Drug NameOriginator CompanyHighest Development Stage
Mirvetuximab SoravtansineImmunoGen, Inc.Approved for Market
Luveltamab TazevibulinSutro Biopharma, Inc.Phase II/III Clinical
AZD-5335AstraZeneca PLCPhase II Clinical
Farletuzumab EcteribulinMorab/BMSPhase II Clinical
CBP-1008CoherentbioPhase II Clinical
Rinatabart SesutecanPuFabio BiotechPhase I/II Clinical
AMT-151Multitude Therapeutics, Inc.Phase I Clinical
BAT8006Bio-Thera SolutionsPhase I Clinical

Beyond the FRα-targeted ADCs previously discussed, a number of other ADCs are making strides in clinical development. These include Tianyi Pharmaceutical’s CBP-1008, PuFabio Biotech’s Rinatabart Sesutecan (also known as Rina-S or PRO1184), which recently received FDA Fast Track designation, Multitude Therapeutics’ AMT-151, and Baiotai’s BAT8006. Additionally, the ADC landscape is enriched by a promising array of preclinical candidates, such as Iksuda Therapeutics’ IKS-01 and IKS012, Sycivia’s antiFRG ADC, Zymieworks’ ZW191, and Mablink Bioscience’s MBK103. Notably, Mablink Bioscience entered into an acquisition agreement with Lilly in October 2023, a move that underscores the potential of its PSARLink™ technology platform.

3.2 Other Clinical Stage FRα Biologics

In addition to the ADCs targeting FRα, a diverse array of biologics is advancing through clinical trials, including monoclonal antibodies, CAR-T cell therapies and vaccines. Monoclonal antibodies and CAR-T therapies are currently navigating Phase I trials. The research pipeline is further enriched by several bispecific antibodies in preclinical development, such as AFM32 (CD16a/FRα) from Affimed, which leverages innate cell engagement; PT790 (FRα/CD3) and PT796 (FRα/CD47) from Phanes Therapeutics, both designed to harness dual-targeting mechanisms; and TNB-928b from TeneoBio, a T-cell engaging bispecific antibody with a bivalent tumor-selective folate receptor alpha binding arm. These innovative therapies reflect the growing commitment to exploit FRα for therapeutic gains across various platforms.

Drug NameDrug TypeOriginator CompanyHighest Development Stage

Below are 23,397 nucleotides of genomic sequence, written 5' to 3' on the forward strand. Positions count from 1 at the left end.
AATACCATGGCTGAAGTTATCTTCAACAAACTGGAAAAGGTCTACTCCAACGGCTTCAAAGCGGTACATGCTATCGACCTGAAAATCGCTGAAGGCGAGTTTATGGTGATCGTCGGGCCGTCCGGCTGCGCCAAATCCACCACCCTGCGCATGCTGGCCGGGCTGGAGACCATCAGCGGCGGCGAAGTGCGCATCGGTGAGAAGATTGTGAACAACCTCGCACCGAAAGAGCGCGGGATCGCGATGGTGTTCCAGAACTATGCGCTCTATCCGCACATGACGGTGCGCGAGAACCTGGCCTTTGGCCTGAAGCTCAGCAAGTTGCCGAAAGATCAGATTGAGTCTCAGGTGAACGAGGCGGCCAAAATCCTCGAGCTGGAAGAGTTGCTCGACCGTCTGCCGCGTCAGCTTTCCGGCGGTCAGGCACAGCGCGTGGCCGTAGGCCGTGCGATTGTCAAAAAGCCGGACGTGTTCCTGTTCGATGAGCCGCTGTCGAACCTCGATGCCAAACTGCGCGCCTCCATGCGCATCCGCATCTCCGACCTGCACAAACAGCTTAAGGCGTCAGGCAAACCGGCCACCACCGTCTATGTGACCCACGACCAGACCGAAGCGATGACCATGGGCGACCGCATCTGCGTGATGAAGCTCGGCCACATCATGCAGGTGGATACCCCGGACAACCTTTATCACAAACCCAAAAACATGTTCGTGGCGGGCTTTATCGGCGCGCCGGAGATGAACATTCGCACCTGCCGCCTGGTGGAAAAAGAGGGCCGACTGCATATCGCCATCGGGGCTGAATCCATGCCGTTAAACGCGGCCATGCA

ITIL-306Tumor Infiltrating LymphocytesInstil Bio, Inc.Phase I Clinical
MOv18 IgEMonoclonal AntibodyKing’s College LondonPhase I Clinical
UB-TT170CAR-TUmoja Biopharma, Inc.Phase I Clinical
Folate receptor alpha vaccineDendritic Cell VaccineMayo ClinicPhase II Clinical
GALE-302Therapeutic VaccineGalena BiopharmaPhase II Clinical

4. DIMA’s FRα-related products and services to empower FRα-targeted therapy development

DIMA Biotechnology LLC is a biotechnology company dedicated to pre-clinical research products and services focusing on potential therapeutic targets. DIMA Biotech now offers a full range of products and services targeting FRα. Our products include active proteins, reference antibodies, and flow cytometry-validated monoclonal antibodies. Our services cover a variety of custom antibody services, antibody humanization, and affinity maturation services. Moreover, to expedite the development of FRα biologic therapies, DIMA Biotech has prepared a FRα target single B cell seed library, with lead antibody molecules available as quickly as 28 days. Additionally, we have screened out 52 CDH17 lead molecules, among which 48 have been validated for cross-reactivity with human and monkey proteins, allowing customers to receive molecules for functional evaluation and validation on the second day. For some molecules, we are also conducting ADC internalization activity and cytotoxicity validation. For specific data, please feel free to inquire.

  • FRα/FOLR1 Proteins & Antibodies
Product typesCat. No.Product Name
Recombinant ProteinPME100249Human FOLR1 Protein, His Tag
Recombinant ProteinPME-C100040Cynomolgus FOLR1 Protein, His Tag
Recombinant ProteinPME-M100114Mouse FOLR1 Protein, His Tag
WB-Validated AntibodyDMC100585Anti-FOLR1 antibody(18A3), IgG1 Chimeric mAb
 FC-Validated AntibodyDMC100391Anti-FOLR1 antibody(DMC391); IgG1 Chimeric mAb
Reference AntibodyBME100178Anti-FOLR1(mirvetuximab biosimilar) mAb
Reference AntibodyBME100163Anti-FOLR1(farletuzumab biosimilar) mAb
Biotin Labeled AntibodyBME100178BBiotinylated Anti-FOLR1(mirvetuximab biosimilar) mAb
Biotin Labeled AntibodyBME100163BBiotinylated Anti-FOLR1(farletuzumab biosimilar) mAb
Biotin Labeled AntibodyDMC100585BBiotinylated Anti-FOLR1 antibody(18A3), IgG1 Chimeric mAb
Biotin Labeled AntibodyDMC100391BBiotinylated Anti-FOLR1 antibody(DMC391); IgG1 Chimeric mAb
  • FRα/FOLR1 Lead mAb Molecule Research Progress

[1]Mai J, Wu L, Yang L, Sun T, Liu X, Yin R, Jiang Y, Li J, Li Q. Therapeutic strategies targeting folate receptor α for ovarian cancer.
[2]lnakat H, Ratnam M. Distribution, functionality and gene regulation of folate receptor isoforms: implications in targeted therapy. Adv Drug Deliv Rev. 2004 Apr 29;56(8):1067-84.
[3]Gonzalez, T.; Muminovic, M.; Nano, O.; Vulfovich, M. Folate Receptor Alpha—A Novel Approach to Cancer Therapy. Int. J. Mol. Sci. 2024, 25, 1046.